Van Sant asserts sovereign immunity, but Van Sant is only joined to this suit in his individual capacity. Personal capacity suits are unaffected by sovereign immunity. Kentucky v. Graham, 473 U.S. 159, 165 (1985). Van Sant also argues that Plaintiff has failed to meet the requirement under LAD's employment discrimination provisions, including that the plaintiff seek and be denied reasonable accommodation for her religious practices. See N.J. Stat. Ann. § 10:5-12(q)(1). But this case is not brought under the employment discrimination section of the LAD. The elements for this case are those set forth in Dasrath, above. 2006 WL 372980, at *3.

Defendant's only other argument on this motion is that there is no evidence of intentional discrimination in the denial of Plaintiff's license. But it is undisputed that Defendant Van Sant refused to allow Plaintiff to get her photo taken for her license without removing her head covering, in violation of the MVC policy. And Van Sant attempted to justify this by reference to the terrorist attacks of September 11, 2001. According to Plaintiff, when she made plain to Van Sant her feelings that this comment reflected Van Sant's anti-Muslim bias, he did not take the opportunity to explain that he was just referring to the change in security procedures following the terrorist attacks. (Id. 208:7-209:20.) Of course, a reasonable jury may find that Van Sant's intention in referring to the terrorist attacks carried out by Arab Muslims was to refer to the increased security precautions applicable to all Americans in the wake of those attacks. But based on Plaintiff's account of the conversation, in particular her testimony regarding Defendant's tone and demeanor in raising the events of September 11, 2001, and the fact that he did not explain that he was referring to the general changes in security measures for all Americans, a reasonable jury might also find in that statement evidence of Defendant's unlawful animus toward Plaintiff based upon her religious beliefs. (Pl.'s Oct. 29, 2009 Dep. 207:9-13, 209:1-9.)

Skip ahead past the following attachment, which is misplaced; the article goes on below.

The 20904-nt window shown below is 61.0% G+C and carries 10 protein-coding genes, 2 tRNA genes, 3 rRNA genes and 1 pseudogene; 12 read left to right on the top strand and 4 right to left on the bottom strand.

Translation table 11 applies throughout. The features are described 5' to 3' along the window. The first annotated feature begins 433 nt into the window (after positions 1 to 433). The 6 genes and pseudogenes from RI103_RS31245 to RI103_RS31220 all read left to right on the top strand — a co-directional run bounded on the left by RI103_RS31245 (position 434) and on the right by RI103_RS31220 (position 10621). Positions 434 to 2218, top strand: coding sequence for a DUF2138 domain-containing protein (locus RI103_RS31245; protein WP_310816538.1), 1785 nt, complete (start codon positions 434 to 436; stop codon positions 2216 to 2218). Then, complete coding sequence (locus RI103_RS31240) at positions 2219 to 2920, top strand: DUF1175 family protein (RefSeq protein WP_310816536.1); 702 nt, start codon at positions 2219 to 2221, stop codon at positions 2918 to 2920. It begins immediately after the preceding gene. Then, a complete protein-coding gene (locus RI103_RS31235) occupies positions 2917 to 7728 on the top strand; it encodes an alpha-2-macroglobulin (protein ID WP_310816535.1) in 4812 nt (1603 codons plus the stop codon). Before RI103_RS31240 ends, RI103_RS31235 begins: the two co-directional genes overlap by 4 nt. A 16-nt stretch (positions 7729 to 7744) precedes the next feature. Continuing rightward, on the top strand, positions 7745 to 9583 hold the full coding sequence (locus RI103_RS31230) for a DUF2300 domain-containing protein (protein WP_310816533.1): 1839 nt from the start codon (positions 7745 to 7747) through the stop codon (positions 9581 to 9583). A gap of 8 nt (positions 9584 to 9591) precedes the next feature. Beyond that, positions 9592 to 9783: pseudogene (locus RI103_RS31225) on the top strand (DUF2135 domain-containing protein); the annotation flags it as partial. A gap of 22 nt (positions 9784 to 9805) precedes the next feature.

Van Sant adds in his reply brief that there is no evidence that he was aware that Plaintiff was a Muslim before he improperly denied her the license photo, because Plaintiff was only wearing a black nylon stocking that did not cover all of her hair. This purportedly material fact is not in Defendant's Statement of Material Facts and was not raised in the moving brief, denying Plaintiff notice of the need to adduce evidence for this motion to dispute it. And, in any case, the brief identifies the source of this information as Van Sant's email to his supervisor, in which he wrote, "When she was asked to remove what appeared to be black nylon stocking from her head she refused and stated she was Muslim and it was against her religion to expose her hair in public. I might add she had a pony tail hanging from the back." (Pl.'s Ex. 8 "April 19, 2006 E-mail from Van Sant to Grill".) This does not support the proposition that Van Sant did not know Plaintiff was a Muslim before deciding to require her to remove the head covering. Indeed, the e-mail seems to support the opposite conclusion, as it is undisputed that Plaintiff was asked to remove her head covering, and therefore announced her religious faith, before Van Sant was called over. (Defendant Van Sant's Statement of Material Facts ¶¶ 3, 5 (citing Pl.'s October 29, 2009 Dep. 147:19-24, 149:23-24).)

Based on the evidence adduced for this motion, a reasonable jury could conclude that Van Sant was aware that Ms. Islam was a Muslim and that this knowledge was the motivation behind his decision to depart from MVC policy in requiring Plaintiff to violate her professed religious tenets in order to obtain a license. The conclusion from the evidence that Van Sant was motivated by anti-Muslim animus and not a good faith misunderstanding of the MVC's requirements need not be the most plausible or likely conclusion from the evidence at this stage. It need only be a conclusion that the Court can reach when viewing the evidence in favor of Plaintiff and extending any reasonable favorable inferences to be drawn from that evidence to Plaintiff, as required when evaluating Defendant's motion for summary judgment. That standard is satisfied here.